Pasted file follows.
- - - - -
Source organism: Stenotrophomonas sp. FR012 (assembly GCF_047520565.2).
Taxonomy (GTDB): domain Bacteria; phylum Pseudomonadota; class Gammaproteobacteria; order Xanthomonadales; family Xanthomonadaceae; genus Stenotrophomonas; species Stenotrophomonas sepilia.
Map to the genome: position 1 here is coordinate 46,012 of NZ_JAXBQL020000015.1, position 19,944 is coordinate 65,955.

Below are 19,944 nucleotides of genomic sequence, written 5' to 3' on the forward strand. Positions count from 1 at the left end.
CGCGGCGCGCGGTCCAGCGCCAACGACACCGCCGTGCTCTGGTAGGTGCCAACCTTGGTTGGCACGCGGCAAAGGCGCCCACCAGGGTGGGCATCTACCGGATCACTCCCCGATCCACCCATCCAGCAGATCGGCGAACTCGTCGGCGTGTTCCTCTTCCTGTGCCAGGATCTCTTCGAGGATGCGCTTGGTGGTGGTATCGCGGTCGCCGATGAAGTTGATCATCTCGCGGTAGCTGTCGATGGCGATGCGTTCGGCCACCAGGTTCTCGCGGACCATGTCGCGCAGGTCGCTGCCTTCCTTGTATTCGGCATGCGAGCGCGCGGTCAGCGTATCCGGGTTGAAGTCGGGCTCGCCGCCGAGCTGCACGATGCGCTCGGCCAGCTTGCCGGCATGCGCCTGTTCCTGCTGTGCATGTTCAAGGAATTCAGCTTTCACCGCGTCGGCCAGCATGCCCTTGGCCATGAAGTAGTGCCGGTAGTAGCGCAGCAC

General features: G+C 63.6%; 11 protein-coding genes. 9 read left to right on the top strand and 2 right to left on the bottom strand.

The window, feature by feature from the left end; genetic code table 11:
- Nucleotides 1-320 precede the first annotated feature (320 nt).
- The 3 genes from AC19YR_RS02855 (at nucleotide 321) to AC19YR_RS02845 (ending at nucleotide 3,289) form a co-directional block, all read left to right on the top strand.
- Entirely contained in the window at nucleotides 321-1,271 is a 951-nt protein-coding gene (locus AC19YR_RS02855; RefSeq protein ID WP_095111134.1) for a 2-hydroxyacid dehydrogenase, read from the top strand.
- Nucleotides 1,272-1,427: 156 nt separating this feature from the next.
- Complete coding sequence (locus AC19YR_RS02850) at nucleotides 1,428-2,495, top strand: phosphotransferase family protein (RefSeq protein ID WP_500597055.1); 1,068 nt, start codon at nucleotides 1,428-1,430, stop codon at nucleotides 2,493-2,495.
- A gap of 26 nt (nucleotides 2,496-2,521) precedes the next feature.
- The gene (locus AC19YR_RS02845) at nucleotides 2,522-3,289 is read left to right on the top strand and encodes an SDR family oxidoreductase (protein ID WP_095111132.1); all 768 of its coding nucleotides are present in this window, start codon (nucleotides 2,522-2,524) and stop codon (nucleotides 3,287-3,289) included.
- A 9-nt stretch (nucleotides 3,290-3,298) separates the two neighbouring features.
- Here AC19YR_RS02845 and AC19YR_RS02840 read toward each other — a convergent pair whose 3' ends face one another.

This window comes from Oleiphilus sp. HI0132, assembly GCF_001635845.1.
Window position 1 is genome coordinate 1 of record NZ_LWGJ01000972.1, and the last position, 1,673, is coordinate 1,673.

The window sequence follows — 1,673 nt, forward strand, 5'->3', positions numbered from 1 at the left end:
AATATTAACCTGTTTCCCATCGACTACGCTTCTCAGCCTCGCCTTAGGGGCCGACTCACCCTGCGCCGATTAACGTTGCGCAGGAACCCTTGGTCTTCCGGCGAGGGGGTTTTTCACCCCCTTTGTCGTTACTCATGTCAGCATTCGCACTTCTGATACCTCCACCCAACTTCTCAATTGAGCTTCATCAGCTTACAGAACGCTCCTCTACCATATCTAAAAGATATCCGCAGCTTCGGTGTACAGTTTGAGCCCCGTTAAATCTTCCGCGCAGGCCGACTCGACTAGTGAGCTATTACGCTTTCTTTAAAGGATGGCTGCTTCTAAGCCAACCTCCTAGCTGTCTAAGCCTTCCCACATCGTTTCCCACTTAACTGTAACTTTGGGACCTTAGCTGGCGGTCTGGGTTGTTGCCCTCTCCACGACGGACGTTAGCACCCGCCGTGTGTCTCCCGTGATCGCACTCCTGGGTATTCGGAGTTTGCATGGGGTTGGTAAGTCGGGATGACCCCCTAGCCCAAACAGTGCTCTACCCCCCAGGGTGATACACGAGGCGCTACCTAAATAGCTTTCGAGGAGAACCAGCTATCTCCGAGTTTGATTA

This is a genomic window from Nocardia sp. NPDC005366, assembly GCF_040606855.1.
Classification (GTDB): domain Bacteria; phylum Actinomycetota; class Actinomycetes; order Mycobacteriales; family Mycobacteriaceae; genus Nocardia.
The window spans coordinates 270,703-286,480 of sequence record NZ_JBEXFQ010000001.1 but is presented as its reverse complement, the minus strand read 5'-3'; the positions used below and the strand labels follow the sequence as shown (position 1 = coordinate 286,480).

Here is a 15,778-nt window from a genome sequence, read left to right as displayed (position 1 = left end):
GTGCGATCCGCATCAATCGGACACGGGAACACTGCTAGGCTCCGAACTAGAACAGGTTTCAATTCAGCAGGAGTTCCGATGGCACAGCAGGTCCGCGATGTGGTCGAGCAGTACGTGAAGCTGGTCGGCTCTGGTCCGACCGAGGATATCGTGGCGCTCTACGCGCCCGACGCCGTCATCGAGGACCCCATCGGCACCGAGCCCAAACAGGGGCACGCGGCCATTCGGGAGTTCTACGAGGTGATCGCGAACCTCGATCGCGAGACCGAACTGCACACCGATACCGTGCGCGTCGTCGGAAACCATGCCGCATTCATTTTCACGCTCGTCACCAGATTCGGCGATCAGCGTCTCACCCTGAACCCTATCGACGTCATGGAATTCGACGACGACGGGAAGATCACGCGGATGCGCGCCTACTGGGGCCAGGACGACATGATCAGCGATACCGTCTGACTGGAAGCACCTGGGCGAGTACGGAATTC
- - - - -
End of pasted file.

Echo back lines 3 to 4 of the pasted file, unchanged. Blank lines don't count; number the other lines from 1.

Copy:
Map to the genome: position 1 here is coordinate 46,012 of NZ_JAXBQL020000015.1, position 19,944 is coordinate 65,955.

Below are 19,944 nucleotides of genomic sequence, written 5' to 3' on the forward strand. Positions count from 1 at the left end.